These geometric lanterns are perfect for lantern walks and celebrating the Festival of Compassion. They are a little tricky, so may be better suited for older children, grade 4 and up.
Start by painting an 11″x14″ wet-on-wet watercolour painting with a basic colour wash or use a previously painted watercolour painting.
Print the template and cut out the preferred pentagon size you want to make. Trace the template onto the backside of your watercolour paper 11 times. Include the lines that are at the halfway point of each side. Then cut our all 11 pentagons.
Fold each point of each pentagon using the lines at the halfway mark along each side as guides. Continue until all the points are folded down on all 11 pentagons.
Make two rows of five pentagons and set the 11th pentagon aside to be used later as the bottom of the lantern. Open the flaps on the side where the pentagons are touching and glue the flap from the pentagon on one side to the inside of the next pentagon. Turn the pentagon over and glue the flap on the outside down. Make sure to align the creases of the folds.
Join the ends together by gluing both sides of the end flaps and pressing firmly. Now you have two "bowls." And ours magically turned a different colour at this step, as you can see. There is always magic in the air ;-)
Attach the "bowls" together by placing the wide ends of the bowls on top of one another. Continue to glue all the flaps together on both sides of each flap until you have a sphere. This step is tricky and difficult to photograph, but it's very intuitive, and we have every faith you can figure it out.
Glue the final hexagon to one end of your sphere. This is now the base of your lantern.
Glue down the flaps around the inside edge of the opening of your lantern.
Place a candle inside and bask in the warm glow of your hard work. If you so desire, you can tie a string at the top to be used as a handle.
After completing your lantern, you can rub a thin layer of olive oil on the outside. This will make your already gorgeous lanterns translucent, which is a neat effect.
You did it! Now, you have a stunning geometric work of art to display on your winter nature table or to use in a lantern walk.
In this time of turning inward, may you find your light shining brightly and remember that even the tiniest flame can dispel the darkness.
Through the darkness, we shall go
With our candles all aglow
Hearts grow warm,
Our way grows bright
As we journey through the night.
Seasonal songs serve as a musical reflection of the ever-shifting environment, celebrating the beauty and significance of each season and a deeper appreciation for the cyclical nature of life. This approach fosters a sense of connection to the natural world and helps children develop a heightened awareness of time's passage, instilling a sense of harmony and balance with the world around them.
The following are some fun seasonal songs you can incorporate into your daily rhythm this Fall.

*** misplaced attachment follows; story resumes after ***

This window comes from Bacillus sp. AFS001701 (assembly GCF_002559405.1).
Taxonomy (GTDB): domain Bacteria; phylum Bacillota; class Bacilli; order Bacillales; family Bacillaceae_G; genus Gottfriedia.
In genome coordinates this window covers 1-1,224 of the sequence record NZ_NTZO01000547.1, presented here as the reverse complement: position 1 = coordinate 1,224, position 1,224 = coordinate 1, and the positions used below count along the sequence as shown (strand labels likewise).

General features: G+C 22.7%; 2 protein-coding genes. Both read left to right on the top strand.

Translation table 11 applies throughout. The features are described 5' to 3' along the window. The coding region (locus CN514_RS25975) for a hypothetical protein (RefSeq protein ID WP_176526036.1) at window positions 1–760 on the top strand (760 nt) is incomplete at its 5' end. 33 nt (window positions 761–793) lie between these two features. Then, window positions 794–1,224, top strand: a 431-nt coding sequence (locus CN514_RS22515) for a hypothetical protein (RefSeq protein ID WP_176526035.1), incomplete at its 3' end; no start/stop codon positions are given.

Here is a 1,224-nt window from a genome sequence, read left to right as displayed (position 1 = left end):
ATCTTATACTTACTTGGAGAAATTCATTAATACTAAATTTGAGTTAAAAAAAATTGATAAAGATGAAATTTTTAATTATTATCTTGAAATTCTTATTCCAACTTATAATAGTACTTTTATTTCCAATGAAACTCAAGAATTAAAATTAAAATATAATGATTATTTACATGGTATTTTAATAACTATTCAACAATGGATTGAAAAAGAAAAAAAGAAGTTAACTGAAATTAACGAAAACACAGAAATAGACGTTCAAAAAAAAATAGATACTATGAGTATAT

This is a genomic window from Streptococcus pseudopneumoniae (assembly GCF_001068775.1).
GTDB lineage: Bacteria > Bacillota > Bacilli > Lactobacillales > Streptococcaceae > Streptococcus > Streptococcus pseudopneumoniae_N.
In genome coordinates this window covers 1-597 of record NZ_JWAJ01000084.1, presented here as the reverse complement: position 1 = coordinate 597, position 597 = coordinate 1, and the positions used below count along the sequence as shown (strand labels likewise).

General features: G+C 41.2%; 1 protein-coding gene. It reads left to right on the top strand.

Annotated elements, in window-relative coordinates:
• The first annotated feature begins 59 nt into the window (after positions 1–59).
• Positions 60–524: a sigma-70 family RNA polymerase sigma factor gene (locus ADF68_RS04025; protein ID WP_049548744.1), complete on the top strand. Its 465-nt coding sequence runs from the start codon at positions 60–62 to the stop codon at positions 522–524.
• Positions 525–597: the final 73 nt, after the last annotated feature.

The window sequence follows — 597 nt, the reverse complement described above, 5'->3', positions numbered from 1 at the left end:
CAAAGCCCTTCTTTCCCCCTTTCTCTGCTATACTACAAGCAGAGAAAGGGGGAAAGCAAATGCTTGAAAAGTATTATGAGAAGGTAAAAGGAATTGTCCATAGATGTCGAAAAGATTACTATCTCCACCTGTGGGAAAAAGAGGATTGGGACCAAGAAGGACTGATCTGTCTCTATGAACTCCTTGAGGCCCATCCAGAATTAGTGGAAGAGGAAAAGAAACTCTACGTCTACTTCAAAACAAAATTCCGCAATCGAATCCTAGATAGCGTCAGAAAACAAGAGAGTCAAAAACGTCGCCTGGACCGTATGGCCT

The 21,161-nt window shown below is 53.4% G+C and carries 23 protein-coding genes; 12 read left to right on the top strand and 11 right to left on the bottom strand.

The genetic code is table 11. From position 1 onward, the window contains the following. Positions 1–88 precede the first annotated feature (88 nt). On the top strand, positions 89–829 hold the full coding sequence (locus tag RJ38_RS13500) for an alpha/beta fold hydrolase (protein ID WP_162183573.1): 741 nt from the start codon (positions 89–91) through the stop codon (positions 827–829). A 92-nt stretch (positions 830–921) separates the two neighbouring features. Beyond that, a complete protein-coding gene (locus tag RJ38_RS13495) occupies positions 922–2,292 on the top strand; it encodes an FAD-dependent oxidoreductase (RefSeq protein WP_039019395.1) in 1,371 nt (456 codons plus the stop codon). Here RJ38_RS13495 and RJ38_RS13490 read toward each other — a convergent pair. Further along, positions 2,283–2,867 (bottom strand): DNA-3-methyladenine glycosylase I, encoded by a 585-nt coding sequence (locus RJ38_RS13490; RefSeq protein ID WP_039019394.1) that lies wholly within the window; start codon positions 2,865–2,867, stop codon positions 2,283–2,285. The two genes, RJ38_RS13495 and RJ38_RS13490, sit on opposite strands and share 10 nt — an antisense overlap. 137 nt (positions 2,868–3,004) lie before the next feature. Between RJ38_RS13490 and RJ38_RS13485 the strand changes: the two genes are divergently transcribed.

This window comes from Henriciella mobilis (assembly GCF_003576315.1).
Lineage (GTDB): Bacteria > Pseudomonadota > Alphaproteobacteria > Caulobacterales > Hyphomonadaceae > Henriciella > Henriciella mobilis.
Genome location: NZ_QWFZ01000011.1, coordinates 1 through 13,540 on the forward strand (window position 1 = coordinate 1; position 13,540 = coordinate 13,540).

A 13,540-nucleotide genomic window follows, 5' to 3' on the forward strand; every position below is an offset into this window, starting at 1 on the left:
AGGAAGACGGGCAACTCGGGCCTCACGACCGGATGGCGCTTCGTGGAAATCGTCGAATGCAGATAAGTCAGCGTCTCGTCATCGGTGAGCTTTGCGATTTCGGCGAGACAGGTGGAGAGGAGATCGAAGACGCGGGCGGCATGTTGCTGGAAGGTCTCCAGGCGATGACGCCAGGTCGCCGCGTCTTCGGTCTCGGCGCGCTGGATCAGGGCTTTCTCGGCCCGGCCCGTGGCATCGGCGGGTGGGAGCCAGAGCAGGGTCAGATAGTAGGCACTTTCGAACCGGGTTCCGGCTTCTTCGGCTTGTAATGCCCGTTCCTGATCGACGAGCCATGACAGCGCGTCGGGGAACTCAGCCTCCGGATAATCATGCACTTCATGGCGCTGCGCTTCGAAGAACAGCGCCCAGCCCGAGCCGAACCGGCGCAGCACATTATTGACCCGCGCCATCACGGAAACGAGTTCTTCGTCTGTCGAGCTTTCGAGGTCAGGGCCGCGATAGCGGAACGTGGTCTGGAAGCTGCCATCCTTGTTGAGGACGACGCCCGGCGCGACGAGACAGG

Felted Artwork by Mimi Hirsch
The Meaning of Martinmas
Throughout the year, Waldorf Education celebrates festivals to connect with the cycle of nature, establish a yearly rhythm for the children, and strengthen the community. The Festival of Compassion (Martinmas) is celebrated around November 11, between Michaelmas - the Festival of Courage's fiery out-breath and the winter holidays' deep in-breath. Universally, it honours St. Martin's story, patron saint of beggars and outcasts, known for his gentleness and ability to bring warmth and light to those in need. He is best known for his kindness toward a poor beggar freezing outside. Martin used his sword to cut his cloak in two and gave one half to the beggar. This act of compassion, which gave the beggar warmth and hope, is why this festival is also called the Festival of Compassion. Waldorf Education celebrates this festival by making lanterns with the children and gathering for an evening Lantern Walk.
Daily Wonder lesson plans provide the daily, monthly and yearly rhythm of your school year. The educational planning is done, and there is minimal preparation awaiting you, the parent. We all know how hectic the school year can get with all the things that need to happen in one day. The Wonder Squad highly recommends taking the time now to look into your prep needs. You will be so grateful down the road for taking the time now to get organized. Lazy summer days offer leisurely ways to check things off the "back to homeschool to-do list".
Here are our suggestions:
What is Michaelmas?
Michaelmas (pronounced Mi-kel-miss) was originally a Christian festival in Western Europe during the Middle Ages. It is the feast day of the archangel St. Michael, and is celebrated at the end of September and beginning of October each year.
Explore schedules, rhythms & routines, songs, music, festivals, free play, meals, projects & more to support your homeschooling program.